for VP -- she is only a woman, after all. (rolls eyes)

    Keep rolling your eyes (1.00 / 2) (#169)
    by elonepb on Fri Aug 29, 2008 at 05:26:45 PM EST
    If she were a man, she would not have been chosen.


    She was chosen because she was a woman, not on her credentials.

    If she was chosen on her credential I think this would be a glorious moment. Instead, it's an insult.


    If she were a man ... (5.00 / 8) (#178)
    by Robot Porter on Fri Aug 29, 2008 at 05:30:54 PM EST
    she might be the nominee for President.

    this seems an odd comment to me (5.00 / 4) (#179)
    by Capt Howdy on Fri Aug 29, 2008 at 05:30:58 PM EST
    I assume you are female.
    as a gay man if a openly gay man was picked as VP, and I thought he was up the the job as she clearly seems to me to be, I could care less if he was picked because he was a gay man.
    I would revel in the moment.  I mean, even if you hate everything she stands for it would be historic to have a female VP.
    I am not saying you should vote for her I just dont get the "insult" part.

    Wish I could give this a 10. (5.00 / 2) (#199)
    by echinopsia on Fri Aug 29, 2008 at 05:40:46 PM EST
    HA (5.00 / 1) (#210)
    by Capt Howdy on Fri Aug 29, 2008 at 05:45:28 PM EST
    I think you just did
    have a great long weekend folks.  and buckle your seatbelts.  its going to be a bumpy 66 days.

    I don't think (5.00 / 3) (#187)
    by Democratic Cat on Fri Aug 29, 2008 at 05:33:17 PM EST
    this is a profitable line of argument to pursue. The counterattack is that Sen. Obama wasn't chosen on his credentials either. We should spend less time feeling "insulted" and more time focusing on the issues.

    Well that could be said about other things... (5.00 / 2) (#191)
    by rooge04 on Fri Aug 29, 2008 at 05:35:03 PM EST
    but we'll not go there for now since when Ferraro said it she was crucified.

    Listen, the truth holds. Simply because Hillary was a woman is not WHY we voted for her. The fact that Palin IS will not make her any less desirable to conservative women and Republican die-hards either.  Common gender didn't make women vote for Hillary, but that doesn't mean it won't necessarily make women NOT vote for McCain and Palin.

    I think it was almost genius on McCain's part.  He's not trying to sell a liberal women. He's trying to sell a solidly Republican one.


    I think what she could become (none / 0) (#204)
    by Capt Howdy on Fri Aug 29, 2008 at 05:43:02 PM EST
    is a repository for anger.
    clearly McCain hopes so.

    Exactly right on Hillary's part (5.00 / 1) (#10)
    by Jjc2008 on Fri Aug 29, 2008 at 04:34:54 PM EST
    It's good that the grand old party is putting their foot into the 21st century....women should be as considered as any man when it comes to politics.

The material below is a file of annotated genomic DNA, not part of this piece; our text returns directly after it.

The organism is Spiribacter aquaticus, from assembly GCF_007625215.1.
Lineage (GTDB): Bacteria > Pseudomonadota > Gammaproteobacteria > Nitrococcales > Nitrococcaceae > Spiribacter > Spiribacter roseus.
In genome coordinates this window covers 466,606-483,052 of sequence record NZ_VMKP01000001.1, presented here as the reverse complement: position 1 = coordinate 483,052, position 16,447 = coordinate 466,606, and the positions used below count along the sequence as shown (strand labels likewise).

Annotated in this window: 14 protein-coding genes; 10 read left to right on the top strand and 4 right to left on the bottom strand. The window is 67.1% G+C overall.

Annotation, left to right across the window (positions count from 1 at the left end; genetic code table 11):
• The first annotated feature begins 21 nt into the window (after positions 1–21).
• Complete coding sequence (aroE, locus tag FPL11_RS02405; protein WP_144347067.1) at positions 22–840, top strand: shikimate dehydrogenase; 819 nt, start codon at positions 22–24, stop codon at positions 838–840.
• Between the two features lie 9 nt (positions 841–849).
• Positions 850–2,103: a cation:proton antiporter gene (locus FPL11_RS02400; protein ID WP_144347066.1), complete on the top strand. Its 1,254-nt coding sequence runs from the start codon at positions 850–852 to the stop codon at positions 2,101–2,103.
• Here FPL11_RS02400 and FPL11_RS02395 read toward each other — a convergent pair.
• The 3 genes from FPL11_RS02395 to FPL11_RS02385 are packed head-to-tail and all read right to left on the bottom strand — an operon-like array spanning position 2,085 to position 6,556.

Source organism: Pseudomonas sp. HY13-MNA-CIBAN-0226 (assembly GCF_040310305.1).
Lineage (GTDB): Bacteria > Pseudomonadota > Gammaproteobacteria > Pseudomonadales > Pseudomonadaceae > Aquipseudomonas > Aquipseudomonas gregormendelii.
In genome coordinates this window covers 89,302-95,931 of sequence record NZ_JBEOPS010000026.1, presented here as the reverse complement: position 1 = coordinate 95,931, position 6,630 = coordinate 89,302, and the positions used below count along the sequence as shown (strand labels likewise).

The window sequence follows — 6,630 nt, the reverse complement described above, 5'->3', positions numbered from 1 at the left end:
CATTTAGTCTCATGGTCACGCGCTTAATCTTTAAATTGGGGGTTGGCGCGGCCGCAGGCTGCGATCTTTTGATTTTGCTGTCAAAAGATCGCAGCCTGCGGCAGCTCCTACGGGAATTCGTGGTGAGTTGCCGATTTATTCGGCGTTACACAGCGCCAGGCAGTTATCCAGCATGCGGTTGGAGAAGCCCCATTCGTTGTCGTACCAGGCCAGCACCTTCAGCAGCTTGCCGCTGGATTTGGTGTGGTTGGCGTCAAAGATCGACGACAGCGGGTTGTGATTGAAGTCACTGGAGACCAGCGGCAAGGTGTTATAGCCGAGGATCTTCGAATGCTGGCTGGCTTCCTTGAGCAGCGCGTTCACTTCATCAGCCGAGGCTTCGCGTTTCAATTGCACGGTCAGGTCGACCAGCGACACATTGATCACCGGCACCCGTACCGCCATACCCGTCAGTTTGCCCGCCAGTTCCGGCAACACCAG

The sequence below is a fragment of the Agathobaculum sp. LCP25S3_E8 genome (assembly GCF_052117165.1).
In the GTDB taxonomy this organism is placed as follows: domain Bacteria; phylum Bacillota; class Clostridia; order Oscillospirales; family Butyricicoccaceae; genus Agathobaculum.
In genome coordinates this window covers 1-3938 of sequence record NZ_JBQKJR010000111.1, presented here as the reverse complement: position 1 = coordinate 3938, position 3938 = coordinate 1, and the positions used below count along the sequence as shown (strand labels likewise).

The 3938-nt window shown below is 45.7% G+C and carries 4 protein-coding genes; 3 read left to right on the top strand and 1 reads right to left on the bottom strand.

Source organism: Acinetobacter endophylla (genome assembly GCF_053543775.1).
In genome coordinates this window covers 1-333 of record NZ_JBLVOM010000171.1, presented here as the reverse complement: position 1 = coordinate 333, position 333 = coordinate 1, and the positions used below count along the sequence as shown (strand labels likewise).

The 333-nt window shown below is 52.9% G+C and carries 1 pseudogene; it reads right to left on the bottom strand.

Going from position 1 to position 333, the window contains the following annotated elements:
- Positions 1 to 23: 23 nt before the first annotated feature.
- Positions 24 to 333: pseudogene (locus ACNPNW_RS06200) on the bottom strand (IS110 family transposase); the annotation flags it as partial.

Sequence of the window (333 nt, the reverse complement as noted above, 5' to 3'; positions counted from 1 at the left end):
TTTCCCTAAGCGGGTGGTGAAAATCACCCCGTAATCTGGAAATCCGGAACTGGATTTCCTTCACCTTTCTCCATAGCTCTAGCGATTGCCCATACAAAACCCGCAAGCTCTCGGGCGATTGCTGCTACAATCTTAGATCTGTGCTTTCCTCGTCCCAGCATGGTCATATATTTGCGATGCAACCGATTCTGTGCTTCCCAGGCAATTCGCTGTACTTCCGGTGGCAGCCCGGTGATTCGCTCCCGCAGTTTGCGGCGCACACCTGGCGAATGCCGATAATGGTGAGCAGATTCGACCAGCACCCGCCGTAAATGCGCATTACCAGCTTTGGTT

BUT, if I were Kay Baily Hutchinson, or Whitman or any of the women who put in decades for their party, I would be pretty angered by this.  What's that about?

    It's about (5.00 / 2) (#119)
    by chrisvee on Fri Aug 29, 2008 at 05:06:51 PM EST
    picking a woman with essentially no negatives amongst the general public. It will be much easier for the average person to sympathize with her personal story and the victimization she's about to suffer in the media mudslide of misogyny (hello, remember Hillary?) without any distractions like mushroom clouds or toxic air.

    hmmm (none / 0) (#20)
    by AlSmith on Fri Aug 29, 2008 at 04:38:53 PM EST

    You do know they put a black woman in line to the presidency right?

    Condi, presumably (none / 0) (#35)
    by andgarden on Fri Aug 29, 2008 at 04:42:49 PM EST
    I was commenting on (5.00 / 1) (#79)
    by AlSmith on Fri Aug 29, 2008 at 04:54:21 PM EST
    "It's good that the grand old party is putting their foot into the 21st century"

    The republicans appointed the first black SOS and then appointed the first black woman in line to the presidency.

    Democrats had the first woman in line to the presidency I believe but realistically the GOP wasnt far behind.


    Actually it does (5.00 / 1) (#144)
    by Redshoes on Fri Aug 29, 2008 at 05:17:31 PM EST
    SoS is 4th in line.  

    right (5.00 / 1) (#148)
    by AlSmith on Fri Aug 29, 2008 at 05:18:13 PM EST

    I am assuming that


    Yes I do (none / 0) (#118)
    by Jjc2008 on Fri Aug 29, 2008 at 05:06:46 PM EST
    a conservative black woman who worships George W.

    And they also push every black conservative to the front in the media wars....
    It's called "look at us, we really love women, we love black people even if we have never, will never support legislation that levels the playing ground; and will push issues that hurt women and minorities..."


    McCain's gift to women across the country. (5.00 / 5) (#12)
    by Lysis on Fri Aug 29, 2008 at 04:36:01 PM EST
    And I don't mean this in a snarky way at all.  I think McCain has set up the possibility that we will have a woman on the top of both tickets by 2016, maybe even running against each other.

    Obama wins.  Runs for re-election, perhaps against Palin in 2012.